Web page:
Review:The Tattooist of Auschwitz by Heather Morris

TatooistThe Tattooist of Auschwitz is based on the true story of Lale and Gita Sokolov, two Slovakian Jews who survived Auschwitz and eventually made their home in Australia. In that terrible place, Lale was given the job of tattooing the prisoners marked for survival – literally scratching numbers into his fellow victims’ arms in indelible ink to create what would become one of the most potent symbols of the Holocaust. Lale used the infinitesimal freedom of movement that this position awarded him to exchange jewels and money taken from murdered Jews for food to keep others alive. If he had been caught, he would have been killed; many owed him their survival.

There have been many books about the Holocaust – and there will be many more. What makes this one so memorable is Lale Sokolov’s incredible zest for life. He understood exactly what was in store for him and his fellow prisoners, and he was determined to survive – not just to survive but to leave the camp with his dignity and integrity intact, to live his life to the full. Terrible though this story is, it is also a story of hope and of courage. It is also – almost unbelievably – a love story. Waiting in line to be tattooed, terrified and shaking, was a young girl. For Lale – a dandy, a jack-the-lad, a bit of a chancer – it was love at first sight, and he determined not only to survive himself but to ensure that Gita did, too. His story – their story – will make you weep, but you will also find it uplifting. It shows the very best of humanity in the very worst of circumstances.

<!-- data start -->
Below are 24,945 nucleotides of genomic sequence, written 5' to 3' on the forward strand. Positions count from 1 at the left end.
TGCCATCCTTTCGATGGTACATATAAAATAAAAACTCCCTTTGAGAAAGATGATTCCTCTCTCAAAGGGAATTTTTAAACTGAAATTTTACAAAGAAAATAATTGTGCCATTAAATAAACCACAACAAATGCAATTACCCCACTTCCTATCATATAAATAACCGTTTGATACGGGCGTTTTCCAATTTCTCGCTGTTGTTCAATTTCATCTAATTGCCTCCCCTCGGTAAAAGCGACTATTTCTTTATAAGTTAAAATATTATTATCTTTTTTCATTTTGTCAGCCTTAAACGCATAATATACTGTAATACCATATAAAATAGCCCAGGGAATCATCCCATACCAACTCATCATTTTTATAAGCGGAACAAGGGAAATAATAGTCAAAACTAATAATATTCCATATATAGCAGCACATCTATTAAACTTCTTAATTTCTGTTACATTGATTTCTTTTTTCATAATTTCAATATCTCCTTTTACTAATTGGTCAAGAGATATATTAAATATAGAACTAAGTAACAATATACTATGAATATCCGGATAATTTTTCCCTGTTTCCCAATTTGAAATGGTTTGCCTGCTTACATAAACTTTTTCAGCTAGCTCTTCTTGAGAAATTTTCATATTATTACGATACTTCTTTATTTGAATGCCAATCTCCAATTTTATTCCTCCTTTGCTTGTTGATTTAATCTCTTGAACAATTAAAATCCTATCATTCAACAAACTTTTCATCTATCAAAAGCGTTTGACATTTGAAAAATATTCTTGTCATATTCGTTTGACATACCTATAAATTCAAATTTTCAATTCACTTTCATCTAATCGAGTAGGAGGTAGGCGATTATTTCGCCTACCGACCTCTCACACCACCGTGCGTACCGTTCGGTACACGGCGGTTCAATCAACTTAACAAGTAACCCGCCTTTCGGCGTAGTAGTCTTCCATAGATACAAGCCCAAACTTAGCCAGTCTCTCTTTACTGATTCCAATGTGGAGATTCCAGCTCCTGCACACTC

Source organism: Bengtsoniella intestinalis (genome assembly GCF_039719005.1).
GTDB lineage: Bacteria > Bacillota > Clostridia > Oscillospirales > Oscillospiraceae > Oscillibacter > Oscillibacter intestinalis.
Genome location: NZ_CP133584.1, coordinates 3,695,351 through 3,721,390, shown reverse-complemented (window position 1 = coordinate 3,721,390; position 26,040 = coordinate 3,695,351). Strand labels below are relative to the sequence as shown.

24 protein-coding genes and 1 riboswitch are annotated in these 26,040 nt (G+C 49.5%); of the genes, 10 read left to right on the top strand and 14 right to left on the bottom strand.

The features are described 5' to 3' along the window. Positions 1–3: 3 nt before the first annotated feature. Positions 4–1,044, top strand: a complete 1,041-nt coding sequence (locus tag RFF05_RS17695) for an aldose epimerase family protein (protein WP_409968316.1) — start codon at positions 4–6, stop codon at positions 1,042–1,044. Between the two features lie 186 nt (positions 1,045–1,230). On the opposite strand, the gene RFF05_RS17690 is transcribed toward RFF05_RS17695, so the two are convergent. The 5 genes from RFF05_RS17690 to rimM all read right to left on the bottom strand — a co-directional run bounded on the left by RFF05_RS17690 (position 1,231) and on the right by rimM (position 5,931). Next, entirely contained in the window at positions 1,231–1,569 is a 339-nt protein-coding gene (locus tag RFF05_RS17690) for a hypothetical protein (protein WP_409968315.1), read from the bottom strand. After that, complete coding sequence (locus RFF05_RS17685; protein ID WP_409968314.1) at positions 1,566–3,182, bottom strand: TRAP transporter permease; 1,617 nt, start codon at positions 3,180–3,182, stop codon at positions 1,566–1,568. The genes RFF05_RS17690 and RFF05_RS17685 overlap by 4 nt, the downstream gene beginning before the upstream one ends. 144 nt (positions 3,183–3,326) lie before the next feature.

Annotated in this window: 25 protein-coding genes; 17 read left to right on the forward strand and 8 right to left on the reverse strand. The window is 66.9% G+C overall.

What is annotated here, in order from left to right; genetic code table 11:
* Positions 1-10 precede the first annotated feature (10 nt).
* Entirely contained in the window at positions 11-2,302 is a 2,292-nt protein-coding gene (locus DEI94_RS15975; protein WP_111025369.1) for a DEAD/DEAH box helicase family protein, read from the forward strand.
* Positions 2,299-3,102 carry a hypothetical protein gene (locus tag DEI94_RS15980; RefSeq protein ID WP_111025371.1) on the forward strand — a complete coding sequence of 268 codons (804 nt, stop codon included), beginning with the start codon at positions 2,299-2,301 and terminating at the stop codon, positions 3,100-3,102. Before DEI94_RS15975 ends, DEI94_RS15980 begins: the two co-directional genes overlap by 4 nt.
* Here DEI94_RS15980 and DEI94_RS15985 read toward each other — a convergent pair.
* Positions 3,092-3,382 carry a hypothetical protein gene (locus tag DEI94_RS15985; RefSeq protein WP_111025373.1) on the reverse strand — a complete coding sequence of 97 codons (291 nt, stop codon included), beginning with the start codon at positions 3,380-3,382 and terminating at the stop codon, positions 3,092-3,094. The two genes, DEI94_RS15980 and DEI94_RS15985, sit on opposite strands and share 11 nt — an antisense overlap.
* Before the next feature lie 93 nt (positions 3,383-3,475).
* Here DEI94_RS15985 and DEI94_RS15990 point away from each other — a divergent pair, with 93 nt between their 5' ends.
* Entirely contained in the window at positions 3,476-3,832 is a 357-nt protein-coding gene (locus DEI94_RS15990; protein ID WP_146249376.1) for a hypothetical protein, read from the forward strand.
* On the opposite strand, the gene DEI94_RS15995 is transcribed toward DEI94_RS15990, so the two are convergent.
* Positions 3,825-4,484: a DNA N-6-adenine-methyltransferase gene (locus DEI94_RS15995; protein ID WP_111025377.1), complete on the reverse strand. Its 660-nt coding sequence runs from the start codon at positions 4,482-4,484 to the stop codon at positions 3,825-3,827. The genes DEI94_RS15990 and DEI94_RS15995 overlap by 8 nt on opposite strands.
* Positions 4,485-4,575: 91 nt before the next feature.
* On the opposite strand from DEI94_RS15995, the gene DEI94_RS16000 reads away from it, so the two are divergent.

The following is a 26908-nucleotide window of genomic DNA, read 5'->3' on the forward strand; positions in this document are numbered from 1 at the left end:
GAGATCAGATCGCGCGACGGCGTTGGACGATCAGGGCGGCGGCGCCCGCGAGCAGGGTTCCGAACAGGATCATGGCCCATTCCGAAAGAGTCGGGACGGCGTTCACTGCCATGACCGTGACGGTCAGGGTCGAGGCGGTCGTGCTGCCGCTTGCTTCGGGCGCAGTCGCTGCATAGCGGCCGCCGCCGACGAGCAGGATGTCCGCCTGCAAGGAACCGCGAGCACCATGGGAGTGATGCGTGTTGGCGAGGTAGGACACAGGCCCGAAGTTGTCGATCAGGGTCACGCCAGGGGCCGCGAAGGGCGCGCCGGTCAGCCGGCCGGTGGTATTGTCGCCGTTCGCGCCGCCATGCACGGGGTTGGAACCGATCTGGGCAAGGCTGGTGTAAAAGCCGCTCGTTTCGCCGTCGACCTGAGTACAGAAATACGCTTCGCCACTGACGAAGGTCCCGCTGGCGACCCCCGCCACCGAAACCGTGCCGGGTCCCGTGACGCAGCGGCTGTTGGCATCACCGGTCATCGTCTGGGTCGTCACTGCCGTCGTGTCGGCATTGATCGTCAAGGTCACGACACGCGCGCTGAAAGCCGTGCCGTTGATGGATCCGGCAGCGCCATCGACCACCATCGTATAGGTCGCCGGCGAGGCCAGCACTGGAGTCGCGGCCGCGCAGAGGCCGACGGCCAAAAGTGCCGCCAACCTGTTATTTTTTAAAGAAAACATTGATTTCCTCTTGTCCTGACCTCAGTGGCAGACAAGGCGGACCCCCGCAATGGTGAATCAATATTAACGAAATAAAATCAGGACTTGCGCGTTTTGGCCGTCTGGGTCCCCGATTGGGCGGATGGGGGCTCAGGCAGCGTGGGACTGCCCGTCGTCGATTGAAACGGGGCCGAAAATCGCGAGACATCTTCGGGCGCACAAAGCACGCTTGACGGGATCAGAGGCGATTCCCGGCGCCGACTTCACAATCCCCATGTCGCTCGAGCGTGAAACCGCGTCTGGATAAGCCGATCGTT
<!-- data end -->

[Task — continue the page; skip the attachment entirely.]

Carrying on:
Review

I have read a number of books about the Holocaust and continue to learn something new with each read. In this case, I learned about tattooists. I hadn’t really thought about the numbering/marking of prisoners until I read this book. I also assumed that German soldiers would have been tasked with this. However, from this story, I learned about Lale and other prisoners who were tasked with tattooing new arrivals at the concentration camps.

Lale’s story is deeply moving and memorable. I can’t even begin to explain the horrors that he and others witnessed and experienced at Auschwitz. I admired how he was able to do so much for his fellow prisoners despite his own confinement. Lale heroism wasn’t only in saving lives; it was also in the little things that he did like being gentle when tattooing the prisoners.

This is a story of strength, survival and perseverance in one of the most horrendous times in history. The setting is tough, heart-wrenching and most of the events that take place in the book are horrifying. However, in the midst of all this, there is a story of love and humanity triumphing over adversity. This is memorable a story and I am glad that I had the opportunity to read Lale and Gita’s story